This week I’m reporting from Tokyo and Yokohama. It is the second time in as many years that I’ve been invited to speak at an industry event here in Japan. Yesterday afternoon, it was my honor to provide a keynote for the 28th Joint Conference on Medical Informatics being held at the convention center in Yokohama adjacent to the InterContinental Grand Hotel.
On my last journey to Japan and again this time, I’ve been particularly impressed by two things. First, for a country with such densely populated urban centers Japan is spotlessly clean. Wandering around downtown Tokyo you rarely see even a gum wrapper. It’s like Disneyland only cleaner. Contrast that with most American cities. Second, the public transportation is fast, efficient and always on time. You can set your watch by it. So, it is surprising to note that in a country lauded for lean manufacturing and the “Toyota method” of continuous quality improvement, that healthcare and particularly the implementation of e-Health, lags behind many other developed nations. Japan has too many hospital beds, and their lengths of stay are notoriously long; often twice that of American hospital stays. Also according to my hosts here, the Japanese are frequent fliers when it comes to utilization. Dialing 119 (911) to summon an ambulance for the most minor of complaints is almost a sport. Hospital based physicians are so overworked they are bailing right and left for outpatient practices leaving higher-paying hospital posts with vacancy signs. Making things even worse, say the locals, is an overall shortage of medical professionals in the face of a growing population of the elderly and more people with chronic diseases including obesity.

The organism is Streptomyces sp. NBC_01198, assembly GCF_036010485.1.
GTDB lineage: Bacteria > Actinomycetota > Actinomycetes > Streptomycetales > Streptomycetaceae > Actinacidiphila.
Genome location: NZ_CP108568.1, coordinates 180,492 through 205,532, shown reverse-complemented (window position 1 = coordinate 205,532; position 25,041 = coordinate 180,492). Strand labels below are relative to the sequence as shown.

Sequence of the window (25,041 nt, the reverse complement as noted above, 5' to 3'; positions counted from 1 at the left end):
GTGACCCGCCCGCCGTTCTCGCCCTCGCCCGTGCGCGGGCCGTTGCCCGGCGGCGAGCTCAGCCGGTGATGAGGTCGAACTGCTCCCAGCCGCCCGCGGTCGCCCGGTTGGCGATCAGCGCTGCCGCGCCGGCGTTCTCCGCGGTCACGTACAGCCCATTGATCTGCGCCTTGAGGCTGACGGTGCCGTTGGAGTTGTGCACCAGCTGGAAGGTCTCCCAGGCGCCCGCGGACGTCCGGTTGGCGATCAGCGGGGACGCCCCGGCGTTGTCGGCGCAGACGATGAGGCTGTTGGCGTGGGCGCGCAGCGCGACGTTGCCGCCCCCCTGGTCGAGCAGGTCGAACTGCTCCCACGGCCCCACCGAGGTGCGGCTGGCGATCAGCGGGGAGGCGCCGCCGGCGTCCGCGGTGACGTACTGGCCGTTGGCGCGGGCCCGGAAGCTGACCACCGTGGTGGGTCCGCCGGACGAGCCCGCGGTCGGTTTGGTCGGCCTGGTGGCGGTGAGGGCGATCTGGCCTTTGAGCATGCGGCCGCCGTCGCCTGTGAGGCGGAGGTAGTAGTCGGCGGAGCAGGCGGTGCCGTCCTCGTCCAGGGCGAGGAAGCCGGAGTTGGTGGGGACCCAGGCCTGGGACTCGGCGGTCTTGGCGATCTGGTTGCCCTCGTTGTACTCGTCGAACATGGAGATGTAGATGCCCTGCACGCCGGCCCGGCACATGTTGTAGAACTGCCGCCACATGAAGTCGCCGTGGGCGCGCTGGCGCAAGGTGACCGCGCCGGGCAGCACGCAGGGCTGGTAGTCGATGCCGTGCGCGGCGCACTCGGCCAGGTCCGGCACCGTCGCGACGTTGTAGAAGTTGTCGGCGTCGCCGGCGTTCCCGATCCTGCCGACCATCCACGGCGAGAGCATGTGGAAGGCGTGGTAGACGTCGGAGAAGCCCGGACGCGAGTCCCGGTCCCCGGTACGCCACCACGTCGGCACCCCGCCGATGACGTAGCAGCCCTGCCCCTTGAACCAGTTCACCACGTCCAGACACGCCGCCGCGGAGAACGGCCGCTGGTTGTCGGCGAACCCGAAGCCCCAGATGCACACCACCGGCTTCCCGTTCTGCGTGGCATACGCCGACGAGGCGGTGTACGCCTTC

To help combat these trends, the Japanese government has launched a campaign that stresses more personal responsibility in maintaining good health. It also asks employers to take a stance. For instance, employers must now measure the waistline of each employee and report results to the central health authority. They must also provide obesity management programs for overweight employees and will be fined if offenders don’t “measure down” appropriately. Somehow I don’t think this program would fly in America.
The Japanese are also very interested in the idea of promoting personal health records. Every government official and healthcare executive I meet wants to talk about HealthVault and Google Health. “When will we have something like HealthVault in Japan?”, they ask. They seem to agree that aggregating health data around consumers is a good idea and they are making plans to provide every citizen with a PHR.
I was also surprised to learn that home health isn’t popular in Japan, even though it would make perfect sense to move in that direction. My hosts were really keen to learn what other countries are doing and how home tele-health monitoring is being deployed to manage patients with chronic disease and assist the elderly.
Clearly the Japanese are placing some big bets and laying down tracks for a new approach to healthcare. If they do it as well as they keep their cities clean and their trains running on time, it should be something worth watching.
Bill Crounse, MD Senior Director, Worldwide Health Microsoft Corporation